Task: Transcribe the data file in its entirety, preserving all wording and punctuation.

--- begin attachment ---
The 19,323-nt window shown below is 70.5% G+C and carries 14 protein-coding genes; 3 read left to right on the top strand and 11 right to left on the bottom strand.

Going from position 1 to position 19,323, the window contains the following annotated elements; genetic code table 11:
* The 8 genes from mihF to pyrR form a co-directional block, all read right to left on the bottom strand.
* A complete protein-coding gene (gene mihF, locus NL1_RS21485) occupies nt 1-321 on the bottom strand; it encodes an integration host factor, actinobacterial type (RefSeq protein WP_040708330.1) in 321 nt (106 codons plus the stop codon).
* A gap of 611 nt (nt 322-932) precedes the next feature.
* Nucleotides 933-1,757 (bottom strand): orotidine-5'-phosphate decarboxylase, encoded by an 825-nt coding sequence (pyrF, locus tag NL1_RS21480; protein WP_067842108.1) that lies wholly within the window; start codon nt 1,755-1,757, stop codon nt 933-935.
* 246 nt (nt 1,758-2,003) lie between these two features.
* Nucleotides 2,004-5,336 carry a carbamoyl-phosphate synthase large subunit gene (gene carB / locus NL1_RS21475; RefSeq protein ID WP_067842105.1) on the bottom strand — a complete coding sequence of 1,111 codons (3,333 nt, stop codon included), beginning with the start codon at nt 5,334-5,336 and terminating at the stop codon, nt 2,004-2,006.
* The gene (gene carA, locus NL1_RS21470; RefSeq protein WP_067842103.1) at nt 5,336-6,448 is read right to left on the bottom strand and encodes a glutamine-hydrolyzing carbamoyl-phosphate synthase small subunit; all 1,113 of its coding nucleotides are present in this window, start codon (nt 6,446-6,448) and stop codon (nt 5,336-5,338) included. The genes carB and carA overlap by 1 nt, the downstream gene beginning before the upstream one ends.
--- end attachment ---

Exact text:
The 19,323-nt window shown below is 70.5% G+C and carries 14 protein-coding genes; 3 read left to right on the top strand and 11 right to left on the bottom strand.

Going from position 1 to position 19,323, the window contains the following annotated elements; genetic code table 11:
* The 8 genes from mihF to pyrR form a co-directional block, all read right to left on the bottom strand.
* A complete protein-coding gene (gene mihF, locus NL1_RS21485) occupies nt 1-321 on the bottom strand; it encodes an integration host factor, actinobacterial type (RefSeq protein WP_040708330.1) in 321 nt (106 codons plus the stop codon).
* A gap of 611 nt (nt 322-932) precedes the next feature.
* Nucleotides 933-1,757 (bottom strand): orotidine-5'-phosphate decarboxylase, encoded by an 825-nt coding sequence (pyrF, locus tag NL1_RS21480; protein WP_067842108.1) that lies wholly within the window; start codon nt 1,755-1,757, stop codon nt 933-935.
* 246 nt (nt 1,758-2,003) lie between these two features.
* Nucleotides 2,004-5,336 carry a carbamoyl-phosphate synthase large subunit gene (gene carB / locus NL1_RS21475; RefSeq protein ID WP_067842105.1) on the bottom strand — a complete coding sequence of 1,111 codons (3,333 nt, stop codon included), beginning with the start codon at nt 5,334-5,336 and terminating at the stop codon, nt 2,004-2,006.
* The gene (gene carA, locus NL1_RS21470; RefSeq protein WP_067842103.1) at nt 5,336-6,448 is read right to left on the bottom strand and encodes a glutamine-hydrolyzing carbamoyl-phosphate synthase small subunit; all 1,113 of its coding nucleotides are present in this window, start codon (nt 6,446-6,448) and stop codon (nt 5,336-5,338) included. The genes carB and carA overlap by 1 nt, the downstream gene beginning before the upstream one ends.